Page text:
Two pale green sea anemones with slender feeding tentacles surrounding the oral disc.The anemone on the right has inflated fighting tentacles. The animal on the left has fewer inflated fighting tentacles.
Sunburst anemones (Anthopleura sola) with inflated acrorhagi
2021-06-27
© Allison J. Gong

Now, clearly there is (or had been) something going on between these individuals. They both have their acrorhagi inflated. I've been looking at this photo for a while and can't decide which is the aggressor. At first I assumed that the anemone on the right had initiated an attack on the other. But now I wonder if that is a defensive posture rather than an offensive one. That animal does seem to be more bent out of shape than the one on the left.

I've seen anemone fights before, and I've also seen anemones living side by side, tentacles touching, in apparently perfect amity. It's very clear that they can coexist peacefully. Why, then, do they sometimes choose to fight? It's important to point out that Anthopleura sola is an aclonal species. Unlike its congener A. elegantissima, whose primary mode of growth is cloning, each A. sola represents a unique genotype. With these anemones, whether or not two individuals fight is not determined by relatedness.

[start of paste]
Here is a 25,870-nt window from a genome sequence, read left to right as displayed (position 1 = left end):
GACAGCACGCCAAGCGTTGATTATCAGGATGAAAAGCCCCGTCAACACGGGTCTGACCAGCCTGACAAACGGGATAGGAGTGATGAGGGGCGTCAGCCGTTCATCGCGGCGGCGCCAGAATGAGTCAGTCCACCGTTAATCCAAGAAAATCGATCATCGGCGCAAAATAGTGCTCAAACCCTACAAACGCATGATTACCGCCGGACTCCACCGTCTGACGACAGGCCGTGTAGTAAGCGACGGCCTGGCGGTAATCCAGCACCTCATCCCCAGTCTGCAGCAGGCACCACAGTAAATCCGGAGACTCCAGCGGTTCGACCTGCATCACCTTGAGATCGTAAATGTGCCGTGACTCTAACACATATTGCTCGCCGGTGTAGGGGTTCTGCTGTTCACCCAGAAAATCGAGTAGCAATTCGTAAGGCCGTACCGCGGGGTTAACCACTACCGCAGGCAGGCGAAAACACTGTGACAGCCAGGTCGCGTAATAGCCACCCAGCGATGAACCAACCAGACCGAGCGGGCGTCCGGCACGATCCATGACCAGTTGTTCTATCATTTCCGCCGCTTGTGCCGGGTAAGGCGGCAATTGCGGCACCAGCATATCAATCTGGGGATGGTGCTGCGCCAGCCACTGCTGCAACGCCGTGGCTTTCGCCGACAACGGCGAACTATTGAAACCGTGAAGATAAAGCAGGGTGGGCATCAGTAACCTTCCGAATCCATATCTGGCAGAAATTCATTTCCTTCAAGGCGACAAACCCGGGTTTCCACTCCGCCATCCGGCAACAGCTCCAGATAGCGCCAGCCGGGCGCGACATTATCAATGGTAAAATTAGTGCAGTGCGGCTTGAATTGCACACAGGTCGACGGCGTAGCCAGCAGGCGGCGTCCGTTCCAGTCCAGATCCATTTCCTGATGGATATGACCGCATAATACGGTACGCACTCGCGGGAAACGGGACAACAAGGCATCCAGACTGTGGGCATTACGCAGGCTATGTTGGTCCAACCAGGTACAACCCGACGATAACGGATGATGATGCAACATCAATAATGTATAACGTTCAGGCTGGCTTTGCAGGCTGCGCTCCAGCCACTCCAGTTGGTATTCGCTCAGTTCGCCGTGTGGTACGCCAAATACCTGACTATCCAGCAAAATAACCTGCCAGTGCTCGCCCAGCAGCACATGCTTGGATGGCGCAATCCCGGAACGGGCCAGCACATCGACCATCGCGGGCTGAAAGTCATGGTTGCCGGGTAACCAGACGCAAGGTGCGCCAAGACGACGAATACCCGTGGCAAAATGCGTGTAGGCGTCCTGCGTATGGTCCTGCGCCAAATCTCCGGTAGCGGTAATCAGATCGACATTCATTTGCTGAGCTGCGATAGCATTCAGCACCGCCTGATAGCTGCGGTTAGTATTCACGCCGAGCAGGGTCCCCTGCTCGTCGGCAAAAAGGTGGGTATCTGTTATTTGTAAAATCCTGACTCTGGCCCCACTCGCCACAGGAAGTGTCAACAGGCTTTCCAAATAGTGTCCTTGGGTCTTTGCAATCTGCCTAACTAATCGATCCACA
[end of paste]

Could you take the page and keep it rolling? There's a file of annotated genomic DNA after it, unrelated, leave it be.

In a different pool these two anemones are sharing the carcass of a rock crab.

Sunburst anemones (Anthopleura sola)
2021-06-27
© Allison J. Gong

Maybe that third anemone at the top had also taken part in the feast, but at this point it seemed to be minding its own business. Given the demonstrated aggression of some A. sola, it would be interesting to know whether or not this trio ever fight amongst themselves. When we 'ooh' and 'aah' over them in the tidepools they look like passive flowers, and we forget that they are active predators. But we humans have access to the anemones' home for only a few hours every month, and I have no doubt that they get up to all sorts of shenanigans when we're not looking.

3

This morning I went to Natural Bridges. The tide this morning was the lowest of the season, but early enough that for the most part I had the intertidal to myself for a couple of hours. I always like those mornings best.